Agriculture officials and pesticides experts have expressed growing concern after
a study showed the number of illegally imported pesticides has nearly doubled since
They warned that the rapid increase in pesticides used by Cambodian farmers meant
new ways were needed to reduce the damage done to both human health and the environment.
"Chemical agriculture is attacking Cambodia," said Dr Yang Saing Koma,
executive director at the Centre d'Étude et de Développement Agricole
Cambodgien (CEDAC). "Cambodian farmers think using pesticides is both modern
and easier, so they are less concerned about the dangers."
Dr Koma warned the issue would become even more serious if measures were not taken
to reduce pesticide use. CEDAC's study, which was carried out earlier this year,
found the number of trademark pesticides sold in the country's markets had jumped
to around 400, representing 105 types of poison. In 2000 there were 241 brands covering
78 different types.
Lang Seng Horng, a trainer with CEDAC, said pesticide use had decreased only in those
areas where his organization provided training. Overall, he said, pesticide use has
increased throughout Cambodia.
"Farmers believe in pesticides," said Horng. "They have easy access
to them and get their knowledge from each other. We try to help them understand the
impact of pesticides and how to find substitutes."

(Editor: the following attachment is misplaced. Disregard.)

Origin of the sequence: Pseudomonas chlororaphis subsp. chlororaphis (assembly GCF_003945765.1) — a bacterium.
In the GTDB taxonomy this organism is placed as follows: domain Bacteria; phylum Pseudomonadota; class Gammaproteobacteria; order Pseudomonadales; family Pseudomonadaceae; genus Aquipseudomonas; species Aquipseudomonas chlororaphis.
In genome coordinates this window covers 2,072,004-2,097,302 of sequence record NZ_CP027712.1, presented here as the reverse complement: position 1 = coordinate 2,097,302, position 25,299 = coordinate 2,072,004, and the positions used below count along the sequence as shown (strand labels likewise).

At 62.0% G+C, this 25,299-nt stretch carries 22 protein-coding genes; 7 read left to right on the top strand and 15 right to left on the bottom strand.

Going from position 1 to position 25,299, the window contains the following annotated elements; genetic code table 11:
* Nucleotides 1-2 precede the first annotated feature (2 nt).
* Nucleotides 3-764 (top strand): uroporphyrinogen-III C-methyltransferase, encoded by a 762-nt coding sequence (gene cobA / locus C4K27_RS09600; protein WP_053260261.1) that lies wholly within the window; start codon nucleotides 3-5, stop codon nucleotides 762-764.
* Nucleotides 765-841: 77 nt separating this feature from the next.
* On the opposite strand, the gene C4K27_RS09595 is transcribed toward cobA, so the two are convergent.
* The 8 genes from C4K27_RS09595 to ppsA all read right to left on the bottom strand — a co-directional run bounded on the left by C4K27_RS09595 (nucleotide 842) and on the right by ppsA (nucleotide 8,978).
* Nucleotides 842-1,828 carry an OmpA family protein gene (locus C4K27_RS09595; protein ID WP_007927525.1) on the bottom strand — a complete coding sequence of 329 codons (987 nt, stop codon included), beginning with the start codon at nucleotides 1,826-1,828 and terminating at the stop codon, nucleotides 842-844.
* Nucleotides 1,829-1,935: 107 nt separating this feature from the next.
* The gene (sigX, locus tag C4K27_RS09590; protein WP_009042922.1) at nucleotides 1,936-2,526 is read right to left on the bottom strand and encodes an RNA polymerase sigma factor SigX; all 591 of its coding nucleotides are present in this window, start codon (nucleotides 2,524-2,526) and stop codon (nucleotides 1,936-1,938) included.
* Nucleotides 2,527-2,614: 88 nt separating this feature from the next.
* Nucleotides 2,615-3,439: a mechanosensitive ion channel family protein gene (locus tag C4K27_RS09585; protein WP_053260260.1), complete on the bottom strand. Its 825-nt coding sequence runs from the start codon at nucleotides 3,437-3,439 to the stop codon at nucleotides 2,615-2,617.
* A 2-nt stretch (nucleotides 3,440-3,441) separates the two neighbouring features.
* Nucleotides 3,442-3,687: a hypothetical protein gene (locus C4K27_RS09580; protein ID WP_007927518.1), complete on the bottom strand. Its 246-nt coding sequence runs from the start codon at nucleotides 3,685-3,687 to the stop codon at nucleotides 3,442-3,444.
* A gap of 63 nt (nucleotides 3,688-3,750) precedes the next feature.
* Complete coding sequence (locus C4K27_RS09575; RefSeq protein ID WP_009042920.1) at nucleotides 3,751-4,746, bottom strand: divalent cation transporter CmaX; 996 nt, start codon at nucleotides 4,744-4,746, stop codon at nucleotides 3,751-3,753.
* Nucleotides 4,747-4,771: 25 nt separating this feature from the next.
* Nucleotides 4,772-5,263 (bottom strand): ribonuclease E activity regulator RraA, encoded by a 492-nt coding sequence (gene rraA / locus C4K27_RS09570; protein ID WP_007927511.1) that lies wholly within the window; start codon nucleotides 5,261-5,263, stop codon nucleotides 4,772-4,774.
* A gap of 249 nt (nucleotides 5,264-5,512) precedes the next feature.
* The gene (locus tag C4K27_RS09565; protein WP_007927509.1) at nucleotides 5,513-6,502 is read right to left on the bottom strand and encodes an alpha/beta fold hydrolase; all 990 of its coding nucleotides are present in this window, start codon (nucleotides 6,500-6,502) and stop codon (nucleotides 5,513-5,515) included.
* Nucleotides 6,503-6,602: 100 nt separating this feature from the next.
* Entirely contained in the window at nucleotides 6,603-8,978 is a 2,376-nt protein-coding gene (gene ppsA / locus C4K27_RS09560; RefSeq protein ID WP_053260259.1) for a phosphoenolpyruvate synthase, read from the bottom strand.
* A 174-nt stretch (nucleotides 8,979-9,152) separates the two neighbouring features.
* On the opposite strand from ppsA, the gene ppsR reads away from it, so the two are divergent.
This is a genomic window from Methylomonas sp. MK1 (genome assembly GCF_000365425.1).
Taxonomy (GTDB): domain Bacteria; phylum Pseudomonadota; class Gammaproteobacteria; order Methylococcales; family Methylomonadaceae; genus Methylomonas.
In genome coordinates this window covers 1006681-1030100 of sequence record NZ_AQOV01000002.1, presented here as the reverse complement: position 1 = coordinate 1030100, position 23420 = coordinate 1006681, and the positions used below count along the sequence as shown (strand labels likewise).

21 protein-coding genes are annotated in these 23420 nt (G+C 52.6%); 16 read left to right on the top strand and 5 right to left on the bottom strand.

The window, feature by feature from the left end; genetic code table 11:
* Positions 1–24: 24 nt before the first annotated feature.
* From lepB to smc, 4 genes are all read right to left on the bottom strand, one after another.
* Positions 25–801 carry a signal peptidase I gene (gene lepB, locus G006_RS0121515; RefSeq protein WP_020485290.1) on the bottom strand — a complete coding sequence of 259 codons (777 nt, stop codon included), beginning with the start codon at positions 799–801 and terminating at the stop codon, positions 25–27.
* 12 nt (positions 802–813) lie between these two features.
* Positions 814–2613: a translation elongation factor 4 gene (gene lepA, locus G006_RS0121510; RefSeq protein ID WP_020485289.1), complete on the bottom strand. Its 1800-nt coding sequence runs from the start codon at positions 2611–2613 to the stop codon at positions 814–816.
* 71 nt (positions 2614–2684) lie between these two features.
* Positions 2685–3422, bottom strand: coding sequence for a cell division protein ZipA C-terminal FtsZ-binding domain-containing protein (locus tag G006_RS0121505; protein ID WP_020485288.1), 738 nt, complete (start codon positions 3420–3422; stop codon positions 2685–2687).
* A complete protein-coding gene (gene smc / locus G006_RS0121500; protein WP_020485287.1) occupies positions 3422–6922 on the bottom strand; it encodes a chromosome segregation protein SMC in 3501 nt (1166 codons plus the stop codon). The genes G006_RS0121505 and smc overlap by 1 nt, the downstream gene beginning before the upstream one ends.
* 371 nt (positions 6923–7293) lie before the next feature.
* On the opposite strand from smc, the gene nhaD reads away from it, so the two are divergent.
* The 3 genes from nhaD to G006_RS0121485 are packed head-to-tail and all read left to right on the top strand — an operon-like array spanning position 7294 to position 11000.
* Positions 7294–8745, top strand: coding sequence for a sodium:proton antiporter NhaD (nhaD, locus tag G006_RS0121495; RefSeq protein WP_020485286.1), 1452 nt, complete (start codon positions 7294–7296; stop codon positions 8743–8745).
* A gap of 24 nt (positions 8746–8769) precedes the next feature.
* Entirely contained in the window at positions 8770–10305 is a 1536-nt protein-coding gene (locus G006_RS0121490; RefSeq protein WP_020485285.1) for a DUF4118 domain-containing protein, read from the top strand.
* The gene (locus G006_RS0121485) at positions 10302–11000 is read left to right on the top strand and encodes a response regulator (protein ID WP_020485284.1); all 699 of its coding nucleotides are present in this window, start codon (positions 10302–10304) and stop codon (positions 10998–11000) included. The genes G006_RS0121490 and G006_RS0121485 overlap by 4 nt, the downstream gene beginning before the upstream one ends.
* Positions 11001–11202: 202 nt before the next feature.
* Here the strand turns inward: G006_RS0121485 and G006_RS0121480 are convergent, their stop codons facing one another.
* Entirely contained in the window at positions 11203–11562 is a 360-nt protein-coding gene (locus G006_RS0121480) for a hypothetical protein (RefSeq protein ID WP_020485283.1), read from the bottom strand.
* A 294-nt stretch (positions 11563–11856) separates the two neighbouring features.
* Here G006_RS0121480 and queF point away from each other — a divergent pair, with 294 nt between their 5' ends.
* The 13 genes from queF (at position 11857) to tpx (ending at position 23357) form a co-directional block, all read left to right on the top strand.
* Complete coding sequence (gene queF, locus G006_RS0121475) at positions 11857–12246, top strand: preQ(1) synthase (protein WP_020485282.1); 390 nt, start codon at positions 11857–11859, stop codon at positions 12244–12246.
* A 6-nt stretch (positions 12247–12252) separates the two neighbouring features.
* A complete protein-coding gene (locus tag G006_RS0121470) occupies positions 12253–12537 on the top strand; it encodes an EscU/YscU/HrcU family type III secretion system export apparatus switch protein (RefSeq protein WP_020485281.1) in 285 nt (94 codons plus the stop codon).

Horng said his experiences showed him that farmers were generally unaware of the
side effects of pesticides because they lacked proper information.
Weak law enforcement has resulted in the illegal importing of around 90 percent of
pesticides, despite a government sub-decree issued in 1998 that banned the use and
sale of Class 1a and 1b pesticides, which are classified as "extremely hazardous
to human health".
Chea Chan Veasna, head of thebureau of agricultural material standards at the Ministry
of Agriculture Forestry and Fisheries (MAFF), said only seven companies representing
52 types of pesticides had registered with the ministry.
"These insecticides are restricted for Cambodian farmers and importers, and
can only be used by ministry pesticide experts," he said. "It is very dangerous
for our farmers to spray them on vegetables."
He said MAFF would issue another circular at the end of July to cope with the problem.
The circular would demand that businessmen dealing in pesticides register both their
commercial licenses and the types of pesticides they sell. All labels on pesticide
containers would need to be in Khmer so farmers would know how to use them.
Pesticides are easily available in the country's numerous markets. At Phnom Penh's
Chhbar Ampoe market, 51-year-old Long Huor said she gets her stock from smugglers.
Although she is not qualified to sell the chemicals, her shop contains several hundred
varieties, most from Vietnam and Thailand. She cannot read the labels, and has gleaned
her knowledge of how they should be used from farmers over the past 20 years.
She said most farmers wanted 'strong smelling' insecticides, which are generally
cheaper and more effective. She added that many used herbicide to kill grass rather
than human labor, which is more expensive.
Yet the problems of pesticides don't stop at the farm gate, said Dr Koma. The poisons
remain on the plants for up to two weeks, by which time many will have been eaten
by the general public.
Most Cambodians take that chance, since there is no way to tell which fruits or vegetables
are contaminated. There are no official statistics on the numbers of people afflicted.
Luy Rasmei, a 27-year-old Phnom Penh resident, said her family was poisoned three
years ago. She decided then she would no longer buy market produce.
"Now we grow our own vegetables," she said, "because some of the market
vegetables are still tainted with pesticides."